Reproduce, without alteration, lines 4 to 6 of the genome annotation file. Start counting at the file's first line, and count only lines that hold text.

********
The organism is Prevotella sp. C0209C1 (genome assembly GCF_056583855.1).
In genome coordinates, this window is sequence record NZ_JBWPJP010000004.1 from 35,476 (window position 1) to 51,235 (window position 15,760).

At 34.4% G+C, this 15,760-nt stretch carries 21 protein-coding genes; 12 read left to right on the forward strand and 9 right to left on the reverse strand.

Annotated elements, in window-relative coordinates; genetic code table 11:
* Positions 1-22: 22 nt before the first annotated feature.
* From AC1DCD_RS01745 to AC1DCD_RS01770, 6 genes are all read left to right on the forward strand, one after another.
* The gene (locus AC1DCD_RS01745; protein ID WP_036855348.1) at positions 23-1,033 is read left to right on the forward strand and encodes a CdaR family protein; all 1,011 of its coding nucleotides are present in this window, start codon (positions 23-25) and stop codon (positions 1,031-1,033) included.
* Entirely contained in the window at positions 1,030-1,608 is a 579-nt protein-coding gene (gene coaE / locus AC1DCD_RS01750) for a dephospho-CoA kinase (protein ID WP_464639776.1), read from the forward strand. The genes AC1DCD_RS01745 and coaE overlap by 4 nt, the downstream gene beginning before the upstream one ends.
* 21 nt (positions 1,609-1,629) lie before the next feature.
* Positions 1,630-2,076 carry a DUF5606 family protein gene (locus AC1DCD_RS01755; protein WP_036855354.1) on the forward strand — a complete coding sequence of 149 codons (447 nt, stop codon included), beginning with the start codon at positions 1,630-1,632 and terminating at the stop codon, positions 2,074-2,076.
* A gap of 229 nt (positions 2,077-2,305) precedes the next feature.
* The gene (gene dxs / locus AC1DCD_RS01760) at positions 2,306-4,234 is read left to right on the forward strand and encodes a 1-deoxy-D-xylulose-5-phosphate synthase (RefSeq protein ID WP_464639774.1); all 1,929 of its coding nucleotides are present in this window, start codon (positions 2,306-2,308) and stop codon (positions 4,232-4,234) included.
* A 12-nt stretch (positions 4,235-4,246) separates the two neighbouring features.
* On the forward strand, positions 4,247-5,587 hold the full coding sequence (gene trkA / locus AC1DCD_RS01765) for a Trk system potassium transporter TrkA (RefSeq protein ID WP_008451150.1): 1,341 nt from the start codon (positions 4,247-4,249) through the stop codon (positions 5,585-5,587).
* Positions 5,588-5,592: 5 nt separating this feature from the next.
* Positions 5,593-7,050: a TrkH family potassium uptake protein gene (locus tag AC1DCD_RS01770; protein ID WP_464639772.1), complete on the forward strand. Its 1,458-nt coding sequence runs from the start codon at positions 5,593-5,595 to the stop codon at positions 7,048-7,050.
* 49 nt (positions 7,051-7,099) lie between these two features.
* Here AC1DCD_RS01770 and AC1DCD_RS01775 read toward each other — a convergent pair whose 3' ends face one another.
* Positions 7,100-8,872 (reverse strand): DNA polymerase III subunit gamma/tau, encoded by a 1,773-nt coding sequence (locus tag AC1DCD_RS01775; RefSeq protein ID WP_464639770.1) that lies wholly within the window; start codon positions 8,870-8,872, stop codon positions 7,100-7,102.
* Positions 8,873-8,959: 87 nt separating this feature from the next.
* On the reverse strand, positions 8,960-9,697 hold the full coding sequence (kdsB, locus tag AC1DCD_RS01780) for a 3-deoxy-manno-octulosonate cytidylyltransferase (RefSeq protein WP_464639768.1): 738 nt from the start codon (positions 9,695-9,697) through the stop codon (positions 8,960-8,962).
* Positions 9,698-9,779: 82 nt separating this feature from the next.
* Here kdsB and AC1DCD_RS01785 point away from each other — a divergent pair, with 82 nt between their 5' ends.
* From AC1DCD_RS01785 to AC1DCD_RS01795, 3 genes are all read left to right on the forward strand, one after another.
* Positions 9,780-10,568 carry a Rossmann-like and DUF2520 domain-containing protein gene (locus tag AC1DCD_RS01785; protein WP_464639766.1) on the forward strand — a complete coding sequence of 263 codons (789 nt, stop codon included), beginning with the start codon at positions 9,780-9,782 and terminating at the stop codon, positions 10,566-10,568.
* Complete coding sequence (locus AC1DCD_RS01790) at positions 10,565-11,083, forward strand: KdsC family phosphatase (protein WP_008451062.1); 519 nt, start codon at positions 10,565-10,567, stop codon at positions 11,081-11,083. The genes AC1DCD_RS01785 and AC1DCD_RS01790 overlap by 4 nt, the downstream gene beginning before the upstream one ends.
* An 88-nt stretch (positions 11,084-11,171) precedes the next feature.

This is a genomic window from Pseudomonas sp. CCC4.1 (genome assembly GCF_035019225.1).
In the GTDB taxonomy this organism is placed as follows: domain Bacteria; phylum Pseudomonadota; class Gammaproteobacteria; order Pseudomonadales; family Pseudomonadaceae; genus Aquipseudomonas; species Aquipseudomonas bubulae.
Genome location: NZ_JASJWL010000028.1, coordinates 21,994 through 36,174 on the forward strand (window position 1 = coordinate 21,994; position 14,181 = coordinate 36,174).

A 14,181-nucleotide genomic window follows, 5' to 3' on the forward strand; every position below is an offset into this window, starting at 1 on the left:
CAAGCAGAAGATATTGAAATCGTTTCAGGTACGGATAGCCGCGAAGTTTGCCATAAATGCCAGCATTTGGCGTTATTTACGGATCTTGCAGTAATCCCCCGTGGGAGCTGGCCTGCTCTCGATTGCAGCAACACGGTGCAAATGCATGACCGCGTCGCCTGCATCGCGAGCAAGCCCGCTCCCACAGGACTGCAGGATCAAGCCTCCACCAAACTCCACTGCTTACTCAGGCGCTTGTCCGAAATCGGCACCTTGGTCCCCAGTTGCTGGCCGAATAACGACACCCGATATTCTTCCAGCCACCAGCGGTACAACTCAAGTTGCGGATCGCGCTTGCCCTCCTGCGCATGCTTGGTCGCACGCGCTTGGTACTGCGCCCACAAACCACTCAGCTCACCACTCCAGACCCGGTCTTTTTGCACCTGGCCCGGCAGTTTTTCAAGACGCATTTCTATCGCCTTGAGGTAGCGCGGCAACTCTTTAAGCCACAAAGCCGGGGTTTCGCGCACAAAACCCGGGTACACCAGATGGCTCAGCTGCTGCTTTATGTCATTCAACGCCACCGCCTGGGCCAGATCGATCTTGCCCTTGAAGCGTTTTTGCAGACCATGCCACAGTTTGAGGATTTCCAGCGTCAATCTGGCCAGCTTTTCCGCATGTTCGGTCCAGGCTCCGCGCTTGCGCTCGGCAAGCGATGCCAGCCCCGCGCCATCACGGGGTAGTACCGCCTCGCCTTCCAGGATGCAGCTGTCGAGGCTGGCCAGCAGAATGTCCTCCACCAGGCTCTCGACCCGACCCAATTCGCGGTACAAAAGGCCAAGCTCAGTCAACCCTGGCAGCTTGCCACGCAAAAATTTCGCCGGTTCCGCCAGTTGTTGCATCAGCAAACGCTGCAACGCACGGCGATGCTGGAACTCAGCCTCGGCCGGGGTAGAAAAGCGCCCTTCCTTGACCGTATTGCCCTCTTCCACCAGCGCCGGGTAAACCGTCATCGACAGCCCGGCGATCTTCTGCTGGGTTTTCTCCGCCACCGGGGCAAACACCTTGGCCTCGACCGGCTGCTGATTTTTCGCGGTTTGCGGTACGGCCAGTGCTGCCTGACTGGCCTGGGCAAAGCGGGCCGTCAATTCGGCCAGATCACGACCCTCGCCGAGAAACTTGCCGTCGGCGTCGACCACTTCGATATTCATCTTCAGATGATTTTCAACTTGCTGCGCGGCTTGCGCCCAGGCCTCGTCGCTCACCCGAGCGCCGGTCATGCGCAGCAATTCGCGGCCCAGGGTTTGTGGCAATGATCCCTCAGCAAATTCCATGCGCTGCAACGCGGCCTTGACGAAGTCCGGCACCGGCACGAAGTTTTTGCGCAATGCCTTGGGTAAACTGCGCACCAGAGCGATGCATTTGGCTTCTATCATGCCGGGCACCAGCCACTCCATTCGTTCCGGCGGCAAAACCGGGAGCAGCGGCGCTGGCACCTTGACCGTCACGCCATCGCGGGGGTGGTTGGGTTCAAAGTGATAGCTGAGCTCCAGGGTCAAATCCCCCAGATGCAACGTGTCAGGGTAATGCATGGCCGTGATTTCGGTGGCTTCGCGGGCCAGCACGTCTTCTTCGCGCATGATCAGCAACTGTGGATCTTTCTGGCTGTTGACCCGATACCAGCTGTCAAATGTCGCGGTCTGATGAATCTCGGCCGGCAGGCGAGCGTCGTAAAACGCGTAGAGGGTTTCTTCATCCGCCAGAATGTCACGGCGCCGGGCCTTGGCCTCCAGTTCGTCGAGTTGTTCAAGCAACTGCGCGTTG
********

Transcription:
Annotated elements, in window-relative coordinates; genetic code table 11:
* Positions 1-22: 22 nt before the first annotated feature.
* From AC1DCD_RS01745 to AC1DCD_RS01770, 6 genes are all read left to right on the forward strand, one after another.